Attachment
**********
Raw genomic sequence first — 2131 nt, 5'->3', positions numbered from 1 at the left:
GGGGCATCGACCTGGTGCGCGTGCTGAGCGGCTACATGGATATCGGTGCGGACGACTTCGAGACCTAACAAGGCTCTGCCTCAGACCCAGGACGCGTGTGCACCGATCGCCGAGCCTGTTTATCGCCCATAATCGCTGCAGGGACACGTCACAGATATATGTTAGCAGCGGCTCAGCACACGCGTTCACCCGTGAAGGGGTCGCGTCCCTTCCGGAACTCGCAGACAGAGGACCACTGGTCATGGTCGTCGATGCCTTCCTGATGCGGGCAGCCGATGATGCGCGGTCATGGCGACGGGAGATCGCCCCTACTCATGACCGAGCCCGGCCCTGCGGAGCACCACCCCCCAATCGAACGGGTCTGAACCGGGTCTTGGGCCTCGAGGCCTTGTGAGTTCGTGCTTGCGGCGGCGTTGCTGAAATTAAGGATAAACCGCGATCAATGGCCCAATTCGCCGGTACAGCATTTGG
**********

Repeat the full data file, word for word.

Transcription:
Raw genomic sequence first — 2131 nt, 5'->3', positions numbered from 1 at the left:
GGGGCATCGACCTGGTGCGCGTGCTGAGCGGCTACATGGATATCGGTGCGGACGACTTCGAGACCTAACAAGGCTCTGCCTCAGACCCAGGACGCGTGTGCACCGATCGCCGAGCCTGTTTATCGCCCATAATCGCTGCAGGGACACGTCACAGATATATGTTAGCAGCGGCTCAGCACACGCGTTCACCCGTGAAGGGGTCGCGTCCCTTCCGGAACTCGCAGACAGAGGACCACTGGTCATGGTCGTCGATGCCTTCCTGATGCGGGCAGCCGATGATGCGCGGTCATGGCGACGGGAGATCGCCCCTACTCATGACCGAGCCCGGCCCTGCGGAGCACCACCCCCCAATCGAACGGGTCTGAACCGGGTCTTGGGCCTCGAGGCCTTGTGAGTTCGTGCTTGCGGCGGCGTTGCTGAAATTAAGGATAAACCGCGATCAATGGCCCAATTCGCCGGTACAGCATTTGG